By LIBBY CUDMORE • Special to www. AllOTSEGO.com
COOPERSTOWN – Whenever Gretchen Sorin does an interview for film “Driving While Black,” she likes to consult her own copy of The Negro Motorist Guide aka The Green Book.
“I like to see if there are any places listed where I’m doing the interview,” she said. “But so few of them are extant.”
In Albany, she found, an entire neighborhood had been hidden, buried underneath the Empire Plaza.
“There was Dorothy’s Restaurant and a barber shop on Van Trumpet. I’d never heard of that street.”
Sorin’s film, “Driving While Black” will be one of the 2020 Glimmerglass Film Days free films, screening 10 a.m. Friday, Nov. 6, through 9:59 a.m. Sunday, Nov. 8. The film debuted on PBS in October.
“I’ve gotten an enormous amount of fan mail from people – black and white – sharing their experiences with travel. It’s all so compelling, I could write a whole other book!”
This year’s festival, held online, is themed around “The Road Less Traveled,” and films may be viewed on your device from Thursday, Nov. 5, to Thursday, Nov. 12. You can watch individual films for $4 each, or you can buy a $50 pass and watch all the films.
“There’s been so much upheaval in 2020, so highlighting people who go off the beaten path really has become more relevant,” said Ellen Pope, executive director, Otsego 2000, which puts on the festival. “And since we’re not able to travel, we can still see all these interesting places.”
In addition to Sorin, Otsego County is well-represented in this year’s Glimmer-glass Film Days.
Oneonta native Peter Hutchison returns with “Healing from Hate: Battle for the Soul of a Nation” which follows reformed white supremacists.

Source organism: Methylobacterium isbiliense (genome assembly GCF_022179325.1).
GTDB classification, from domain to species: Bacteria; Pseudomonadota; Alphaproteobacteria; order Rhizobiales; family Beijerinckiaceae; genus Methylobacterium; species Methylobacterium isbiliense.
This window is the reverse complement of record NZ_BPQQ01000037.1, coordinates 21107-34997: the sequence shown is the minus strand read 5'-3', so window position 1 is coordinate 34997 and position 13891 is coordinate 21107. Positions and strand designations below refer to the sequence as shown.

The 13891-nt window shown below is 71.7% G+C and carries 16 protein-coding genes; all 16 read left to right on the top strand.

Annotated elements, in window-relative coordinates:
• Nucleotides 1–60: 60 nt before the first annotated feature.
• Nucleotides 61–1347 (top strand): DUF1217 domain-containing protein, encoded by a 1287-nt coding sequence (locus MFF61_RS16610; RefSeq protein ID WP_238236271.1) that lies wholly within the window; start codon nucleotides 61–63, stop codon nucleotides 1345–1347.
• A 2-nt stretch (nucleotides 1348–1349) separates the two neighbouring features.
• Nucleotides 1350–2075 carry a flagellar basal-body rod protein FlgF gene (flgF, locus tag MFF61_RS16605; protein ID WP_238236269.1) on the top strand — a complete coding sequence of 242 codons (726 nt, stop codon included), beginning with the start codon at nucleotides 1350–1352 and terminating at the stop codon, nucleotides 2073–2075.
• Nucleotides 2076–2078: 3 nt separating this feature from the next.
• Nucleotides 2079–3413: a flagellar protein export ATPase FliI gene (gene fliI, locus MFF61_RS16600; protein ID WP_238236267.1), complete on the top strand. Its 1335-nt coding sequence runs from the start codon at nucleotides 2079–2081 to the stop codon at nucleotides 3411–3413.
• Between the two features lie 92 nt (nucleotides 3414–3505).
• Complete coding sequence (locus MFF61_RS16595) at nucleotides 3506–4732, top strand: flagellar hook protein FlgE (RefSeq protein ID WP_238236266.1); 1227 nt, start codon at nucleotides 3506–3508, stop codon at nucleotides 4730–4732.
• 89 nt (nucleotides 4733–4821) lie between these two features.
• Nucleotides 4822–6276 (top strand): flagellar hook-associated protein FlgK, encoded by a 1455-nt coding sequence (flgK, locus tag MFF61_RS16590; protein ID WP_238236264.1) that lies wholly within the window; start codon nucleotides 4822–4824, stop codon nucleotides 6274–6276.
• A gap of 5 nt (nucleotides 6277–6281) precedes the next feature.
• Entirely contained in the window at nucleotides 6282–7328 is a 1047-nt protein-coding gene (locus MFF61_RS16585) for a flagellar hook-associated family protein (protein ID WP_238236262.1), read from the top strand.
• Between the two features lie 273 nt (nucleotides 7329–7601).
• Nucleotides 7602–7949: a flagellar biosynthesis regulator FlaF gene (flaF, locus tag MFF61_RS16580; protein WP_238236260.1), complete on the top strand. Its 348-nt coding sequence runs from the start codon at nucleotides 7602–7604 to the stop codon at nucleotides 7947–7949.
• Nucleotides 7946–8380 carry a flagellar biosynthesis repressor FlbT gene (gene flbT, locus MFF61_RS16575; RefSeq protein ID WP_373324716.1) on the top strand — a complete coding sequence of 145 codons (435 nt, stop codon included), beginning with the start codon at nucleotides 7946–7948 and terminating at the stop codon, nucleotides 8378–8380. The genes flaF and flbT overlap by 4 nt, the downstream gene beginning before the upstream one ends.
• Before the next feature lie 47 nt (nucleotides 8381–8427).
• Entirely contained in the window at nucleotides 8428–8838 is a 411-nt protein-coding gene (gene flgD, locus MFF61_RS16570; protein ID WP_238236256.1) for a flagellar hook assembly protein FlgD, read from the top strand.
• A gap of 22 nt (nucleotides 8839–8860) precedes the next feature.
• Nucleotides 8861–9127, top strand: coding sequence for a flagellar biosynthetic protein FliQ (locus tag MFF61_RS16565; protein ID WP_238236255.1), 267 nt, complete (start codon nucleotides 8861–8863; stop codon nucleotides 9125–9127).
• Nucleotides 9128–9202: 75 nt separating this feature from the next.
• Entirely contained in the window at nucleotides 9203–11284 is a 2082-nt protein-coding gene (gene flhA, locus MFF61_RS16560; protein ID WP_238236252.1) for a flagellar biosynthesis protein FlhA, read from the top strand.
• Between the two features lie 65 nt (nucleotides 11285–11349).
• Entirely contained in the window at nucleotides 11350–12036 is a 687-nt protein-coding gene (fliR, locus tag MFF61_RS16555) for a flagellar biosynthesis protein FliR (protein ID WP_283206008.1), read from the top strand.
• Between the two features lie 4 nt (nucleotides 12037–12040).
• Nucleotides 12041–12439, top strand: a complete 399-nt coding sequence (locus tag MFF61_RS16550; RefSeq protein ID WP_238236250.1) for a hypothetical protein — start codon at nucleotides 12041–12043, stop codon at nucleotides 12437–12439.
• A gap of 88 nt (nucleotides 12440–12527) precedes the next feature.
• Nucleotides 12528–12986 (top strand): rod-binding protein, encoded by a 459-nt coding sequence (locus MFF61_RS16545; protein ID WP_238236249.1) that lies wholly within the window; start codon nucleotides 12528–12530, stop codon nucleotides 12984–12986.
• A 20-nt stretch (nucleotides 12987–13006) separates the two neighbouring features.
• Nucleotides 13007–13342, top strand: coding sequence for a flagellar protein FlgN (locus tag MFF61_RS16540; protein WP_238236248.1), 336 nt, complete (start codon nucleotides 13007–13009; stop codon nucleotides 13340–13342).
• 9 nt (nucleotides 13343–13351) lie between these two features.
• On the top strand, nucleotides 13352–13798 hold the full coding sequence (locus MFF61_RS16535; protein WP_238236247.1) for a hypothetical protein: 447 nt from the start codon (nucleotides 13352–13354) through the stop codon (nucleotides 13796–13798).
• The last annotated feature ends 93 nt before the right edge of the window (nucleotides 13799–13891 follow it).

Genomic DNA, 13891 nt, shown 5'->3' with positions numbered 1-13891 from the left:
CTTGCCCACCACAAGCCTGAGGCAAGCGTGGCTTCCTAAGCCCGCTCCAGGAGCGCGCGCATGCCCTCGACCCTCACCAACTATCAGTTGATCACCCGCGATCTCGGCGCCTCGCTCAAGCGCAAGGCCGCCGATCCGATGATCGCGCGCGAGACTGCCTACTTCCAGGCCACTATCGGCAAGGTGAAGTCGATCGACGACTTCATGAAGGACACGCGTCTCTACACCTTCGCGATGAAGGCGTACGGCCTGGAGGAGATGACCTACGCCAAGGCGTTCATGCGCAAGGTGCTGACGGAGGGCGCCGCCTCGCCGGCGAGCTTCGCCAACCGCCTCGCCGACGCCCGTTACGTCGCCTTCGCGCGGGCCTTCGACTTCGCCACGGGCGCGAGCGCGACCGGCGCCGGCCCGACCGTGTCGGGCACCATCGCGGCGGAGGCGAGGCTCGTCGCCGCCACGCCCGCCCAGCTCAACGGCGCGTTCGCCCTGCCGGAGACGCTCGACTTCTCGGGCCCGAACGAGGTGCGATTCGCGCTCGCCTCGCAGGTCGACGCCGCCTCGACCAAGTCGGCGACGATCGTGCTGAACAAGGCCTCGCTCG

Another film features Cooperstown Graduate Program alumnus and folklorist Henry Glassie.
Both will speak following the films.
The COVID-19 pandemic forced the Film Days to move to a virtual format, where ticketholders are given a passcode to watch each movie on a streaming device of their choice.
To participate, go to glimmerglassfilmdays.org
The 27 films will be available for 48 hours, starting with the Film Days opening film, “The Seer and the Unseen,” screening from 6 p.m. Thursday, Nov. 5 – Saturday, Nov. 7.
“The downside is that we don’t have a chance to socialize,” said curator and founder Peggy Parsons. “But you do have a chance to see more films.”
There are ways, Pope said, to bring the festival atmosphere home. A “Film Days in a Box” was prepared, containing popcorn, movie-theater candy and local goodies, including a Film Days mask.
“It gives it a fun, festive feeling,” said Pope.
The boxes quickly sold out, but don’t worry if you didn’t get one – Tin Bin Alley is packing up boxes of old-fashioned movie theater candy, and the Green Toad Bookstore will be offering a digital pop-up shop, where you can buy books related to the festival, including “Driving While Black.”
And Alex’s World Bistro and the Hawkeye Grill are offering special themed dinner-for-two menus, including Mexican for “Diana Kennedy: Nothing Fancy” and Japanese food for Werner Herzog’s “Family Romance, Inc.”